So, for example, a colleague, Jim Lock at Stanford is studying family-based treatment for ARFID. So, basically adapting the family-based treatment for anorexia nervosa that kind of empowers parents to help kids to eat more, kind of adapting that for the ARFID setting and he’s actually doing a randomized control trial of that right now, which is awesome. I’m excited to see the results of FBT versus – I believe his control is maybe kind of a less directed, maybe play-based or supportive type of therapy. And I think that will be really interesting to see. So, there are some similarities between his approach and ours in terms of if it’s a young person having the parents really step in and help to regularize the eating.
And then another colleague who I think is doing awesome work, is Bill Sharp at Emory and he has some higher levels of care program for ARFID where they have looking at a day hospital program where they do a lot of techniques from behavior analysis where they’re also doing exposure, but the interventions are very micro, like at the bite level; and they work with a lot of younger children, as well. So, they might do things like if the child is declining to eat, like taking a spoon and following their mouth with it until they accept it or giving immediate, very tiny reinforcements. So, again, pulling from more behavior analysis. I had the chance to visit his clinic and it was really cool, because they’ll have an interventionist leading the intervention and somebody in their ear telling them, okay, here’s the next step that you take, which was very fun.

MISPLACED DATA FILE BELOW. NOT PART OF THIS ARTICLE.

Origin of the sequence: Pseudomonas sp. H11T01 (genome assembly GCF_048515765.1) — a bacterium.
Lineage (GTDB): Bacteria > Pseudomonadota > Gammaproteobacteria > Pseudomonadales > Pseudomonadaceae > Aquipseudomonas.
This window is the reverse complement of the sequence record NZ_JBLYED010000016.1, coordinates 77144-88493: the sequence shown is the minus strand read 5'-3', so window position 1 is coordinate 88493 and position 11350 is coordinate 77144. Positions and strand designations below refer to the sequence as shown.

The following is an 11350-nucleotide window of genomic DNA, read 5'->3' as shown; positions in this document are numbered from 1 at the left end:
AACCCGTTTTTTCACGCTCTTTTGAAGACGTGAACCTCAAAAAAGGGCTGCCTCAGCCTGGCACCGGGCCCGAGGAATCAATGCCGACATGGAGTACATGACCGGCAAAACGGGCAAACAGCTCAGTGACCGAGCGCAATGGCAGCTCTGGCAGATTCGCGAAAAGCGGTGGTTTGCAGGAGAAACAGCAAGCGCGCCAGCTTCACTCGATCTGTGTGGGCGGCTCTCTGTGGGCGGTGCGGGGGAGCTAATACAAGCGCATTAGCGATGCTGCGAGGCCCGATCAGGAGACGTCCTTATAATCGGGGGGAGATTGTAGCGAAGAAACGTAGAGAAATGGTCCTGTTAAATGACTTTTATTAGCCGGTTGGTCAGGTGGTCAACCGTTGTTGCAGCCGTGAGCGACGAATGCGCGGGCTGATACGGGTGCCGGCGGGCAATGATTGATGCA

And then I guess the last colleague I would say is doing amazing work is Rachel Bryant-Waugh in the U.K. in London, who does a lot of – right now, she has a number of different approaches, I think, that she’ll kind of endorse but she’s creating kind of a care pathway where basically, it’s a conceptualization of like when would you refer somebody to behavioral therapy versus occupational therapy or speech therapy, or when could you sort of wait and watch and they don’t need treatment. I think that’ll be really interesting, as well
Mara: That sounds really fun, and I love hearing about the spread of different possible treatments. So, obviously, ARFID is such a new disorder that there’s no FDA-approved medications. There’s also been no randomized controlled trials, so overall there is really very little research on this.
Some clinicians try medications known for increasing appetite such as mirtazapine, cyproheptadine, and even antipsychotics. In a couple of uncontrolled case series cyproheptadine and olanzapine appeared to help kids eat more and gain weight, but it is not clear that the kids had recovered from ARFID.
Dr. Thomas, how does your team approach prescribing medications for kids with ARFID?